Be Careful When Saving JPG Images
If you take digital photos, download images from royalty-free sites, or get photos from clients or friends, the most common format you’ll get them in is JPG.
The JPG format gives you a huge advantage when transferring images. The file size can be made small, because it uses a compression system that mashes the image data together. And you can specify how compressed the file will be.
Then, when you open the compressed image, it appears full-sized and ready to use.
But JPG compression carries a cost. The compression is “lossy” … meaning that every time you open a JPG image and save it again, you lose some data. Eventually, the image loses sharpness, contrast, and overall quality.
Open and save it enough … and you have an unusable image.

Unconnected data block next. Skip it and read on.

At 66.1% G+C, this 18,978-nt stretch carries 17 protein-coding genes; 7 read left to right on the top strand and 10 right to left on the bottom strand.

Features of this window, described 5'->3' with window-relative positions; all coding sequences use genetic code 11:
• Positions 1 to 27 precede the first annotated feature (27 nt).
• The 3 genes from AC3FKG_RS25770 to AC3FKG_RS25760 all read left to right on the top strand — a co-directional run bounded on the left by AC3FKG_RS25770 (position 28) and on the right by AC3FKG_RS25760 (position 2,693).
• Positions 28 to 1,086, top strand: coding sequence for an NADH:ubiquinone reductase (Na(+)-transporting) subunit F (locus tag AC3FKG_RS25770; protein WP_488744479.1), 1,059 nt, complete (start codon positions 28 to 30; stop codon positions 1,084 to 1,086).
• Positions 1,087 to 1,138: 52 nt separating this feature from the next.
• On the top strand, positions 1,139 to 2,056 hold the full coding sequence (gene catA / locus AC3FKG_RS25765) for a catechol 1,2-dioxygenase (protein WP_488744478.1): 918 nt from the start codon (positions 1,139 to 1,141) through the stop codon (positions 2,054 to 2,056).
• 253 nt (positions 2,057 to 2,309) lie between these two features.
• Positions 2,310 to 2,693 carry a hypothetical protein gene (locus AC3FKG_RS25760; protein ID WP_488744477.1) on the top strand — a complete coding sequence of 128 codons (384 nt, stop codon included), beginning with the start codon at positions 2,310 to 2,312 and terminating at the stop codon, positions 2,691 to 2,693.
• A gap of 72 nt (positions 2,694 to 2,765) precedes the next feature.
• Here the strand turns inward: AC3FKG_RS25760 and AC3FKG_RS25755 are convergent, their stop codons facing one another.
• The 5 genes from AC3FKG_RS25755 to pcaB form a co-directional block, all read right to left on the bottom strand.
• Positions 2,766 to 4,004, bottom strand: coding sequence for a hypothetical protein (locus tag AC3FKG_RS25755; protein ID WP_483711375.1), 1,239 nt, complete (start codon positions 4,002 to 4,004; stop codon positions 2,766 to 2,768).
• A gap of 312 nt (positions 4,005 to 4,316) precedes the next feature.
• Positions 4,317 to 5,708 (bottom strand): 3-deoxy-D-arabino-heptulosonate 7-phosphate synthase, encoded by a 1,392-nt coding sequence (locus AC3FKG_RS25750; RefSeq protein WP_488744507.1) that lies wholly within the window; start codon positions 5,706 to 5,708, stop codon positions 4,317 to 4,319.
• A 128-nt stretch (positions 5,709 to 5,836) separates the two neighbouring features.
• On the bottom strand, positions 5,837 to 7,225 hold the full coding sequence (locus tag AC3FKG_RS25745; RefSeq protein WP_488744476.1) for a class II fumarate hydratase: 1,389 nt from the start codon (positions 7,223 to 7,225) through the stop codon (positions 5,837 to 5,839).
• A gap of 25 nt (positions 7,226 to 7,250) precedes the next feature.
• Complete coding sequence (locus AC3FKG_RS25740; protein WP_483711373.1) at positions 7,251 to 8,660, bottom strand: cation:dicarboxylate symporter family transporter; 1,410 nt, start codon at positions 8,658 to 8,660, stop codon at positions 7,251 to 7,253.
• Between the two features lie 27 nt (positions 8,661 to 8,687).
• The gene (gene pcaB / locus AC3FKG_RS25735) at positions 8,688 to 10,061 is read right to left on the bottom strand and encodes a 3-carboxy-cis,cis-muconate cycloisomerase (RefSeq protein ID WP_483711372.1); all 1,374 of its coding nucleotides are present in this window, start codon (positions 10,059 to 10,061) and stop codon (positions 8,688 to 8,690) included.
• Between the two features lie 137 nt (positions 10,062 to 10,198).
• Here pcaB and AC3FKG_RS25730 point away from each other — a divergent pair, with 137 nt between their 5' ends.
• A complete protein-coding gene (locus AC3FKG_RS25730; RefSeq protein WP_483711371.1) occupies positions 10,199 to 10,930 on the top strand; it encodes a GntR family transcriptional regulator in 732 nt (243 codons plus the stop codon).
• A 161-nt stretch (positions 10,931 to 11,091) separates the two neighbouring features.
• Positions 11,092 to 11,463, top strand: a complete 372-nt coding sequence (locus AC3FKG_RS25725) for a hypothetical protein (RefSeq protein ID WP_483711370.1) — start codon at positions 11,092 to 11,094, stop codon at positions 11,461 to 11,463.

The solution is easy. The first time you open a JPG, convert it to a high-resolution TIFF or PNG master image. Both of these formats use “lossless” compression – and you can easily convert them to a high-quality JPG image using software like Photoshop.
And here’s a valuable JPG tip from GDS Member Joseph Browns:
“In Photoshop, Edit > Save for Web works magic on JPGs, making them a teeny fraction of the original size, without losing much quality.”
Thank you for the tip, Joseph. This is a great way to configure JPG images for the Web or for viewing on screen or in email. The file’s resolution is too low for print work, but that’s why you use a high-resolution version as a master
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